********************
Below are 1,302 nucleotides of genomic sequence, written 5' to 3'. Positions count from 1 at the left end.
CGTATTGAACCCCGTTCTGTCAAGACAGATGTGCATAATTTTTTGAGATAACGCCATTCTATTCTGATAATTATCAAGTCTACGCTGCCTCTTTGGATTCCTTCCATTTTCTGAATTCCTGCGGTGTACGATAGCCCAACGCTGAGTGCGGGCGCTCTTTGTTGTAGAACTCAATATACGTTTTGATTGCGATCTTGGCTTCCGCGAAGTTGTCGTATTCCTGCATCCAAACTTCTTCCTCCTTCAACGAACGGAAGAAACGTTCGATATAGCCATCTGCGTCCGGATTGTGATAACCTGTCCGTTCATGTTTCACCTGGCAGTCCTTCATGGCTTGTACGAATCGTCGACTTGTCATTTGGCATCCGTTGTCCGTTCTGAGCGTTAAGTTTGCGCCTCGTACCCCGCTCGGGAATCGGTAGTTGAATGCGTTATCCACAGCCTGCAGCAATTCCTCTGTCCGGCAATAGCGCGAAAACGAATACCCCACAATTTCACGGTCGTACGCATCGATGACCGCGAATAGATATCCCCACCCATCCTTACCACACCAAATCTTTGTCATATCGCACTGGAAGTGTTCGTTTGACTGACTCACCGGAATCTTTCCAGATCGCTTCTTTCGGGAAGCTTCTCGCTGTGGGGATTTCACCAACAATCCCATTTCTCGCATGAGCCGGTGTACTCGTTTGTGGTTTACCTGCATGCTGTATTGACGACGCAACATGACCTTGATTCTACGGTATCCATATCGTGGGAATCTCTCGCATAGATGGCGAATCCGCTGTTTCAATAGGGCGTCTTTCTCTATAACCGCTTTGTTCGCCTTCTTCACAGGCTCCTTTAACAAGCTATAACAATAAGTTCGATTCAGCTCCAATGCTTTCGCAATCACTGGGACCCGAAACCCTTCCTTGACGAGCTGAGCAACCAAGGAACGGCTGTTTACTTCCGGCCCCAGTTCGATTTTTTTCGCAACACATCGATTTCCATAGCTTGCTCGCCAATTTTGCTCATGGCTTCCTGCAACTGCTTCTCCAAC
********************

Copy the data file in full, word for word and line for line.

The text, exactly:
Below are 1,302 nucleotides of genomic sequence, written 5' to 3'. Positions count from 1 at the left end.
CGTATTGAACCCCGTTCTGTCAAGACAGATGTGCATAATTTTTTGAGATAACGCCATTCTATTCTGATAATTATCAAGTCTACGCTGCCTCTTTGGATTCCTTCCATTTTCTGAATTCCTGCGGTGTACGATAGCCCAACGCTGAGTGCGGGCGCTCTTTGTTGTAGAACTCAATATACGTTTTGATTGCGATCTTGGCTTCCGCGAAGTTGTCGTATTCCTGCATCCAAACTTCTTCCTCCTTCAACGAACGGAAGAAACGTTCGATATAGCCATCTGCGTCCGGATTGTGATAACCTGTCCGTTCATGTTTCACCTGGCAGTCCTTCATGGCTTGTACGAATCGTCGACTTGTCATTTGGCATCCGTTGTCCGTTCTGAGCGTTAAGTTTGCGCCTCGTACCCCGCTCGGGAATCGGTAGTTGAATGCGTTATCCACAGCCTGCAGCAATTCCTCTGTCCGGCAATAGCGCGAAAACGAATACCCCACAATTTCACGGTCGTACGCATCGATGACCGCGAATAGATATCCCCACCCATCCTTACCACACCAAATCTTTGTCATATCGCACTGGAAGTGTTCGTTTGACTGACTCACCGGAATCTTTCCAGATCGCTTCTTTCGGGAAGCTTCTCGCTGTGGGGATTTCACCAACAATCCCATTTCTCGCATGAGCCGGTGTACTCGTTTGTGGTTTACCTGCATGCTGTATTGACGACGCAACATGACCTTGATTCTACGGTATCCATATCGTGGGAATCTCTCGCATAGATGGCGAATCCGCTGTTTCAATAGGGCGTCTTTCTCTATAACCGCTTTGTTCGCCTTCTTCACAGGCTCCTTTAACAAGCTATAACAATAAGTTCGATTCAGCTCCAATGCTTTCGCAATCACTGGGACCCGAAACCCTTCCTTGACGAGCTGAGCAACCAAGGAACGGCTGTTTACTTCCGGCCCCAGTTCGATTTTTTTCGCAACACATCGATTTCCATAGCTTGCTCGCCAATTTTGCTCATGGCTTCCTGCAACTGCTTCTCCAAC